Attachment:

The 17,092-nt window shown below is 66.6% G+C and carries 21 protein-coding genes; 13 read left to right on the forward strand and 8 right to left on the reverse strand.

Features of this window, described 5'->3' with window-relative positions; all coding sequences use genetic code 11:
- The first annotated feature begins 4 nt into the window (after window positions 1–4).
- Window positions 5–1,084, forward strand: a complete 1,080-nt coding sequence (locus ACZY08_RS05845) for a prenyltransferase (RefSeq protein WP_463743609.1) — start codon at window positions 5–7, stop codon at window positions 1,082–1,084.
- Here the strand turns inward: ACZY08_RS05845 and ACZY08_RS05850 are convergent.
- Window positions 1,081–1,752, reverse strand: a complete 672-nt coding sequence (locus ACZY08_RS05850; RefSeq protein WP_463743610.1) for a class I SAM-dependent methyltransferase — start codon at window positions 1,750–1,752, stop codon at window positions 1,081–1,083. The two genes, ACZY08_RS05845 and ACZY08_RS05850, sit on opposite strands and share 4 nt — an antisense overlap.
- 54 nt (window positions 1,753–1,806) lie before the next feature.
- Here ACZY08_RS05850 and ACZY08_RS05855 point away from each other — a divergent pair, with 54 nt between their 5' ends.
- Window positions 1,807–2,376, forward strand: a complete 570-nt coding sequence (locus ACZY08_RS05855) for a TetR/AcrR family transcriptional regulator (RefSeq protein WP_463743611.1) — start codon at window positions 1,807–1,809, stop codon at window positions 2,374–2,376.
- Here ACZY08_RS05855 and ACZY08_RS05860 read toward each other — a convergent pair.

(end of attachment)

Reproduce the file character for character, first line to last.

The 17,092-nt window shown below is 66.6% G+C and carries 21 protein-coding genes; 13 read left to right on the forward strand and 8 right to left on the reverse strand.

Features of this window, described 5'->3' with window-relative positions; all coding sequences use genetic code 11:
- The first annotated feature begins 4 nt into the window (after window positions 1–4).
- Window positions 5–1,084, forward strand: a complete 1,080-nt coding sequence (locus ACZY08_RS05845) for a prenyltransferase (RefSeq protein WP_463743609.1) — start codon at window positions 5–7, stop codon at window positions 1,082–1,084.
- Here the strand turns inward: ACZY08_RS05845 and ACZY08_RS05850 are convergent.
- Window positions 1,081–1,752, reverse strand: a complete 672-nt coding sequence (locus ACZY08_RS05850; RefSeq protein WP_463743610.1) for a class I SAM-dependent methyltransferase — start codon at window positions 1,750–1,752, stop codon at window positions 1,081–1,083. The two genes, ACZY08_RS05845 and ACZY08_RS05850, sit on opposite strands and share 4 nt — an antisense overlap.
- 54 nt (window positions 1,753–1,806) lie before the next feature.
- Here ACZY08_RS05850 and ACZY08_RS05855 point away from each other — a divergent pair, with 54 nt between their 5' ends.
- Window positions 1,807–2,376, forward strand: a complete 570-nt coding sequence (locus ACZY08_RS05855) for a TetR/AcrR family transcriptional regulator (RefSeq protein WP_463743611.1) — start codon at window positions 1,807–1,809, stop codon at window positions 2,374–2,376.
- Here ACZY08_RS05855 and ACZY08_RS05860 read toward each other — a convergent pair.